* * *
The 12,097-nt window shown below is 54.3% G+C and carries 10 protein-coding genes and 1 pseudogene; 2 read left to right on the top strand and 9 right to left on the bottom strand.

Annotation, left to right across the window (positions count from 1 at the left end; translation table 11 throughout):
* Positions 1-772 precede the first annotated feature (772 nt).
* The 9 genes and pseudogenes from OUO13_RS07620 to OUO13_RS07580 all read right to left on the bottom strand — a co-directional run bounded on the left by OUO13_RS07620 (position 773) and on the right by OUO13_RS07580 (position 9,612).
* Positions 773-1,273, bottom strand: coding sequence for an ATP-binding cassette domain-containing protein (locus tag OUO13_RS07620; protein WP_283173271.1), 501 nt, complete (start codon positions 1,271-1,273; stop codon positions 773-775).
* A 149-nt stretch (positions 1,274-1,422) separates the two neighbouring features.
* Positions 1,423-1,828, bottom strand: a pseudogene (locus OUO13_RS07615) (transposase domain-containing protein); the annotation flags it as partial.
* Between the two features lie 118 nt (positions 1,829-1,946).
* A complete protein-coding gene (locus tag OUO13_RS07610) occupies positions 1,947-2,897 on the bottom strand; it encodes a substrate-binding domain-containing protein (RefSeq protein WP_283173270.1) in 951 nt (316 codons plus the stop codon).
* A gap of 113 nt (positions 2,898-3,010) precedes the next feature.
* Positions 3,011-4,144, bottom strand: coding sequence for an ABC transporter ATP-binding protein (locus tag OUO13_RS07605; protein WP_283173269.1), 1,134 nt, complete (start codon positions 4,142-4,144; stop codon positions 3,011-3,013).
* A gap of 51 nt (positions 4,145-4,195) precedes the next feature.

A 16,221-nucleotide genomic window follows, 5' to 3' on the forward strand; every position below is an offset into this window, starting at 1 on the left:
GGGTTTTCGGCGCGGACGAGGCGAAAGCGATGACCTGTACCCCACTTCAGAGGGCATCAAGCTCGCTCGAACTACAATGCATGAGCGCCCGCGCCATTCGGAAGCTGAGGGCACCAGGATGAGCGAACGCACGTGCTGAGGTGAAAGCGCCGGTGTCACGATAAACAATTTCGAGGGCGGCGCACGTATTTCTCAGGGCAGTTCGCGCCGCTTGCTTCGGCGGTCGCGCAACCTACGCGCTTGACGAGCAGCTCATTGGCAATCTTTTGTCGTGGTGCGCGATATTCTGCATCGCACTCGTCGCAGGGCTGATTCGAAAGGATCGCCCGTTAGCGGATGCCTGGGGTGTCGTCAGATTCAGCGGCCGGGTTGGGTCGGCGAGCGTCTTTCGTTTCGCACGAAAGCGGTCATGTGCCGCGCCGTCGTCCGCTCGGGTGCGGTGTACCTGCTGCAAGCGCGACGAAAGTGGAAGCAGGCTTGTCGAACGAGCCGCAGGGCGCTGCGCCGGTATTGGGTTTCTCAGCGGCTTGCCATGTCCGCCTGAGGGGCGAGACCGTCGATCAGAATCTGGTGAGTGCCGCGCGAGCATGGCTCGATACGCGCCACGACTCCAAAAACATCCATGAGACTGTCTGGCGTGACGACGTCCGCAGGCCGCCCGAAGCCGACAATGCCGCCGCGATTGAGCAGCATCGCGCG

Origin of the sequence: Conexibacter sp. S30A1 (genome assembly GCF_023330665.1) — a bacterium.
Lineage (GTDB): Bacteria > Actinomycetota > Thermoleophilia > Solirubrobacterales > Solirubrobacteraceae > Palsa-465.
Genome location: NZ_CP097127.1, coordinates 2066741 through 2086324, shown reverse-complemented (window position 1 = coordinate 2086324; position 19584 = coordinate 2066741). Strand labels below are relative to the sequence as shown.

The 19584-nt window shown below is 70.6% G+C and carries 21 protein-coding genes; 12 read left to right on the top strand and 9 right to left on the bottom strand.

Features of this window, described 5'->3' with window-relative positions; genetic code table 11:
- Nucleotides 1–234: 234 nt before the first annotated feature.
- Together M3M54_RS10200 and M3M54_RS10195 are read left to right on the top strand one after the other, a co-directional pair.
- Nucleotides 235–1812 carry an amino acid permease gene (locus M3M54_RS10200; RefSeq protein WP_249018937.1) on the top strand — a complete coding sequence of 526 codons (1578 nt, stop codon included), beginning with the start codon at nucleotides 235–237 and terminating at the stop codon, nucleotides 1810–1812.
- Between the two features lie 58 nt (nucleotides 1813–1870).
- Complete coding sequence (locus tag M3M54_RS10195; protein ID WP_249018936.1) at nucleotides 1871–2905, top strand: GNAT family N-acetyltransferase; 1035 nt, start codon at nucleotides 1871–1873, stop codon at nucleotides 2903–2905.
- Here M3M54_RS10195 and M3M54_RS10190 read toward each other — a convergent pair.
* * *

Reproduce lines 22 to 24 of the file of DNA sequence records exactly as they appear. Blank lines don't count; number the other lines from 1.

- Nucleotides 235–1812 carry an amino acid permease gene (locus M3M54_RS10200; RefSeq protein WP_249018937.1) on the top strand — a complete coding sequence of 526 codons (1578 nt, stop codon included), beginning with the start codon at nucleotides 235–237 and terminating at the stop codon, nucleotides 1810–1812.
- Between the two features lie 58 nt (nucleotides 1813–1870).
- Complete coding sequence (locus tag M3M54_RS10195; protein ID WP_249018936.1) at nucleotides 1871–2905, top strand: GNAT family N-acetyltransferase; 1035 nt, start codon at nucleotides 1871–1873, stop codon at nucleotides 2903–2905.